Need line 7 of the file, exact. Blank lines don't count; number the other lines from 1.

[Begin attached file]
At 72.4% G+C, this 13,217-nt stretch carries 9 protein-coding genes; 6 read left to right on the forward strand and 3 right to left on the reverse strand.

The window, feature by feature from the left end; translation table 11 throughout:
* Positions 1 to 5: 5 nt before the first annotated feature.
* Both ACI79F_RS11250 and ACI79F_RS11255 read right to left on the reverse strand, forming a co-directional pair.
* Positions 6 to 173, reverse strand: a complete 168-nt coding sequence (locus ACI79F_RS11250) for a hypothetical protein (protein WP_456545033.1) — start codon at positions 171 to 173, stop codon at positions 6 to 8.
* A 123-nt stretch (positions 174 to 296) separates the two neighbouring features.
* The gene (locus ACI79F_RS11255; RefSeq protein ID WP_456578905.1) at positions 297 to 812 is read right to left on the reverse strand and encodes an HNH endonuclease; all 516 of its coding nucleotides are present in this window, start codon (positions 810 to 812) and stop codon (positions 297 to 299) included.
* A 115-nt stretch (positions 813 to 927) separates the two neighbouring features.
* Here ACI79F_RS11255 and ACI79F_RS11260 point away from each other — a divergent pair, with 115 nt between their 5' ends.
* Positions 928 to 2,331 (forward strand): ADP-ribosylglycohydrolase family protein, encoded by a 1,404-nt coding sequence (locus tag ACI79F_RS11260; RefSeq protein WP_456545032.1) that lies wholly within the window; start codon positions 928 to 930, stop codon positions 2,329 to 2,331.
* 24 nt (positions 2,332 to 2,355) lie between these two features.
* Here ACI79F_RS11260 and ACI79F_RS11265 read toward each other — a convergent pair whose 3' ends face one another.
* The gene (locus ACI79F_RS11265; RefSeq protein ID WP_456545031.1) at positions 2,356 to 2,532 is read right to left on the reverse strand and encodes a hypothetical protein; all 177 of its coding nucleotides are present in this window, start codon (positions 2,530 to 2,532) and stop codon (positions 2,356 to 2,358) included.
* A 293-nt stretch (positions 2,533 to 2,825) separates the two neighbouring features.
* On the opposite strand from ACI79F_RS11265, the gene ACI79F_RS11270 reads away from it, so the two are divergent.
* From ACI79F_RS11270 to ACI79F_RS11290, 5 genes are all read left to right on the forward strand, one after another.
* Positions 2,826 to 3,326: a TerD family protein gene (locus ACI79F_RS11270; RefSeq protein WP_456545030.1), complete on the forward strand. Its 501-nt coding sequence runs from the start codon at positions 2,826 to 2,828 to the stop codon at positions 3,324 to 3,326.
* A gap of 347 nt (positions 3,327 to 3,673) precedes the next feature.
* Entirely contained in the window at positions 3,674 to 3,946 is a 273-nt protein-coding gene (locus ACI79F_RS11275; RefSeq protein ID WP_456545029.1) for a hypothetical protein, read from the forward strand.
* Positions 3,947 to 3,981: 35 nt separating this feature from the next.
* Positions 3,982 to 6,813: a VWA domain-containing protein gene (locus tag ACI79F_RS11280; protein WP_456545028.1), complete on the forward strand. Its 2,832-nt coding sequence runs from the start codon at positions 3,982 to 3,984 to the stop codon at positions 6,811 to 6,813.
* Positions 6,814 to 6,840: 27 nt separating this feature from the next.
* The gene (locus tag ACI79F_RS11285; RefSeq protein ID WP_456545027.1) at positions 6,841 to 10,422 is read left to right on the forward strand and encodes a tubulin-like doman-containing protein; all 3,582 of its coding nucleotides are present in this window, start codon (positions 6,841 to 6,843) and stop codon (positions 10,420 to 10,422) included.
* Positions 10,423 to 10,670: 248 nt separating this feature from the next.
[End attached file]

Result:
* The gene (locus ACI79F_RS11255; RefSeq protein ID WP_456578905.1) at positions 297 to 812 is read right to left on the reverse strand and encodes an HNH endonuclease; all 516 of its coding nucleotides are present in this window, start codon (positions 810 to 812) and stop codon (positions 297 to 299) included.